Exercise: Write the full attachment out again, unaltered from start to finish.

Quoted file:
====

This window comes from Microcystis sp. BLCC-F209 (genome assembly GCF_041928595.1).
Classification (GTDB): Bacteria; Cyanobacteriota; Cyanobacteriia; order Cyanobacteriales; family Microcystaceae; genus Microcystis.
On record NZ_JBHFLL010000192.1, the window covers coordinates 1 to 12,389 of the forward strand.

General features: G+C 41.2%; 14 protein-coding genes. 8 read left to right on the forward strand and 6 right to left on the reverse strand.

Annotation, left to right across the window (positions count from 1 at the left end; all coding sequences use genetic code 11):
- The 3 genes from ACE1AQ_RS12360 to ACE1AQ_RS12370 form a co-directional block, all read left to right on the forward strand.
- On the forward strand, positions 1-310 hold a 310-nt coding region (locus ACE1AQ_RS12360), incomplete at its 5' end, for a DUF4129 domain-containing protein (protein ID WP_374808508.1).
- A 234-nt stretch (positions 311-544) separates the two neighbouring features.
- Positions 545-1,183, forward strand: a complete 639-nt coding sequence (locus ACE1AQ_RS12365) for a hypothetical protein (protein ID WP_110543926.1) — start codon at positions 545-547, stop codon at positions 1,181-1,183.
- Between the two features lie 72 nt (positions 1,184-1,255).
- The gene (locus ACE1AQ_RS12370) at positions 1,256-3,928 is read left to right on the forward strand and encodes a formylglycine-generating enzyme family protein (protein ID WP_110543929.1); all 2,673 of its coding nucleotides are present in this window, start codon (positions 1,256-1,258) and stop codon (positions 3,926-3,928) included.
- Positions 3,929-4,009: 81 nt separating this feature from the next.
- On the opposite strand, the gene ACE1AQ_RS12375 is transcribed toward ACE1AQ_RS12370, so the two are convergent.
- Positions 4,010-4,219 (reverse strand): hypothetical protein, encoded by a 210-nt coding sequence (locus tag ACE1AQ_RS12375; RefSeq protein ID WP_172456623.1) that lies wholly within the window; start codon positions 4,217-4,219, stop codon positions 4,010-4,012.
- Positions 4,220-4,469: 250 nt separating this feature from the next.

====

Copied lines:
This window comes from Microcystis sp. BLCC-F209 (genome assembly GCF_041928595.1).
Classification (GTDB): Bacteria; Cyanobacteriota; Cyanobacteriia; order Cyanobacteriales; family Microcystaceae; genus Microcystis.
On record NZ_JBHFLL010000192.1, the window covers coordinates 1 to 12,389 of the forward strand.

General features: G+C 41.2%; 14 protein-coding genes. 8 read left to right on the forward strand and 6 right to left on the reverse strand.

Annotation, left to right across the window (positions count from 1 at the left end; all coding sequences use genetic code 11):
- The 3 genes from ACE1AQ_RS12360 to ACE1AQ_RS12370 form a co-directional block, all read left to right on the forward strand.
- On the forward strand, positions 1-310 hold a 310-nt coding region (locus ACE1AQ_RS12360), incomplete at its 5' end, for a DUF4129 domain-containing protein (protein ID WP_374808508.1).
- A 234-nt stretch (positions 311-544) separates the two neighbouring features.
- Positions 545-1,183, forward strand: a complete 639-nt coding sequence (locus ACE1AQ_RS12365) for a hypothetical protein (protein ID WP_110543926.1) — start codon at positions 545-547, stop codon at positions 1,181-1,183.
- Between the two features lie 72 nt (positions 1,184-1,255).
- The gene (locus ACE1AQ_RS12370) at positions 1,256-3,928 is read left to right on the forward strand and encodes a formylglycine-generating enzyme family protein (protein ID WP_110543929.1); all 2,673 of its coding nucleotides are present in this window, start codon (positions 1,256-1,258) and stop codon (positions 3,926-3,928) included.
- Positions 3,929-4,009: 81 nt separating this feature from the next.
- On the opposite strand, the gene ACE1AQ_RS12375 is transcribed toward ACE1AQ_RS12370, so the two are convergent.
- Positions 4,010-4,219 (reverse strand): hypothetical protein, encoded by a 210-nt coding sequence (locus tag ACE1AQ_RS12375; RefSeq protein ID WP_172456623.1) that lies wholly within the window; start codon positions 4,217-4,219, stop codon positions 4,010-4,012.
- Positions 4,220-4,469: 250 nt separating this feature from the next.